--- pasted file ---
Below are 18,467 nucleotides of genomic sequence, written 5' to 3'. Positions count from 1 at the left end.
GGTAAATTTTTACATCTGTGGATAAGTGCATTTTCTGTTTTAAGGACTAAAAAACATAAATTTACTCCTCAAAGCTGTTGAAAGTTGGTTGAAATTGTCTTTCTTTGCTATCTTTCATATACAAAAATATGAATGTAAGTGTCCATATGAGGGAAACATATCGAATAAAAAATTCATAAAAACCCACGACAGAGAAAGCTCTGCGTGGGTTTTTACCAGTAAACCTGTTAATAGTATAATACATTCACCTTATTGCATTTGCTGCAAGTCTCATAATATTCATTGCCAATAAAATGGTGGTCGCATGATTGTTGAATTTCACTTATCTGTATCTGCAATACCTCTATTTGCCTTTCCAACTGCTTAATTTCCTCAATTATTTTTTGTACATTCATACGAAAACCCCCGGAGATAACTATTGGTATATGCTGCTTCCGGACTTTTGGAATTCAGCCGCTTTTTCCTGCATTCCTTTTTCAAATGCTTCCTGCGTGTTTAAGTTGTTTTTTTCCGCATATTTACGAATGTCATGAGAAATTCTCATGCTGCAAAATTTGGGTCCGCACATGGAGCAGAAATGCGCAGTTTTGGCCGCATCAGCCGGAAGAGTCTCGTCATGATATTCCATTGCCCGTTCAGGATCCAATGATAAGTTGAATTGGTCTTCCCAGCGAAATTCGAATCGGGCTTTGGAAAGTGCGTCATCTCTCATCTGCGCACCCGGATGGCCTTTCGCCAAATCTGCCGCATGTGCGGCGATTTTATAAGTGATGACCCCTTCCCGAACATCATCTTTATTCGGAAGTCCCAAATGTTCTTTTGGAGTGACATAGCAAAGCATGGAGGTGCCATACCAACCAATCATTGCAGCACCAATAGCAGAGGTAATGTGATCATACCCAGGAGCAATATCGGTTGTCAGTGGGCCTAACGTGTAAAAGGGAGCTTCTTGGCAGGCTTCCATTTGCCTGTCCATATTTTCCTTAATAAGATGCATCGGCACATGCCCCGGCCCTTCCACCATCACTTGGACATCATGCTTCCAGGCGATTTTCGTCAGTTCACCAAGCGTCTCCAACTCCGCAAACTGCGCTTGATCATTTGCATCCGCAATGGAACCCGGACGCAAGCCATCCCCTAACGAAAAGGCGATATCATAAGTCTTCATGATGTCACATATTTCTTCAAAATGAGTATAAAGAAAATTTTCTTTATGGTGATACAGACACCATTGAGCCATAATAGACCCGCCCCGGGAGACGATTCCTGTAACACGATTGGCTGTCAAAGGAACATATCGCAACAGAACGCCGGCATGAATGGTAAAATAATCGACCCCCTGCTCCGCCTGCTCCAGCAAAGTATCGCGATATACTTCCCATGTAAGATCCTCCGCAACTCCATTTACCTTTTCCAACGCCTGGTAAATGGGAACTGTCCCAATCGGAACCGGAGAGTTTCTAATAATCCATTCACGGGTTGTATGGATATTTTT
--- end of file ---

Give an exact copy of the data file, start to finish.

Below are 18,467 nucleotides of genomic sequence, written 5' to 3'. Positions count from 1 at the left end.
GGTAAATTTTTACATCTGTGGATAAGTGCATTTTCTGTTTTAAGGACTAAAAAACATAAATTTACTCCTCAAAGCTGTTGAAAGTTGGTTGAAATTGTCTTTCTTTGCTATCTTTCATATACAAAAATATGAATGTAAGTGTCCATATGAGGGAAACATATCGAATAAAAAATTCATAAAAACCCACGACAGAGAAAGCTCTGCGTGGGTTTTTACCAGTAAACCTGTTAATAGTATAATACATTCACCTTATTGCATTTGCTGCAAGTCTCATAATATTCATTGCCAATAAAATGGTGGTCGCATGATTGTTGAATTTCACTTATCTGTATCTGCAATACCTCTATTTGCCTTTCCAACTGCTTAATTTCCTCAATTATTTTTTGTACATTCATACGAAAACCCCCGGAGATAACTATTGGTATATGCTGCTTCCGGACTTTTGGAATTCAGCCGCTTTTTCCTGCATTCCTTTTTCAAATGCTTCCTGCGTGTTTAAGTTGTTTTTTTCCGCATATTTACGAATGTCATGAGAAATTCTCATGCTGCAAAATTTGGGTCCGCACATGGAGCAGAAATGCGCAGTTTTGGCCGCATCAGCCGGAAGAGTCTCGTCATGATATTCCATTGCCCGTTCAGGATCCAATGATAAGTTGAATTGGTCTTCCCAGCGAAATTCGAATCGGGCTTTGGAAAGTGCGTCATCTCTCATCTGCGCACCCGGATGGCCTTTCGCCAAATCTGCCGCATGTGCGGCGATTTTATAAGTGATGACCCCTTCCCGAACATCATCTTTATTCGGAAGTCCCAAATGTTCTTTTGGAGTGACATAGCAAAGCATGGAGGTGCCATACCAACCAATCATTGCAGCACCAATAGCAGAGGTAATGTGATCATACCCAGGAGCAATATCGGTTGTCAGTGGGCCTAACGTGTAAAAGGGAGCTTCTTGGCAGGCTTCCATTTGCCTGTCCATATTTTCCTTAATAAGATGCATCGGCACATGCCCCGGCCCTTCCACCATCACTTGGACATCATGCTTCCAGGCGATTTTCGTCAGTTCACCAAGCGTCTCCAACTCCGCAAACTGCGCTTGATCATTTGCATCCGCAATGGAACCCGGACGCAAGCCATCCCCTAACGAAAAGGCGATATCATAAGTCTTCATGATGTCACATATTTCTTCAAAATGAGTATAAAGAAAATTTTCTTTATGGTGATACAGACACCATTGAGCCATAATAGACCCGCCCCGGGAGACGATTCCTGTAACACGATTGGCTGTCAAAGGAACATATCGCAACAGAACGCCGGCATGAATGGTAAAATAATCGACCCCCTGCTCCGCCTGCTCCAGCAAAGTATCGCGATATACTTCCCATGTAAGATCCTCCGCAACTCCATTTACCTTTTCCAACGCCTGGTAAATGGGAACTGTCCCAATCGGAACCGGAGAGTTTCTAATAATCCATTCACGGGTTGTATGGATATTTTT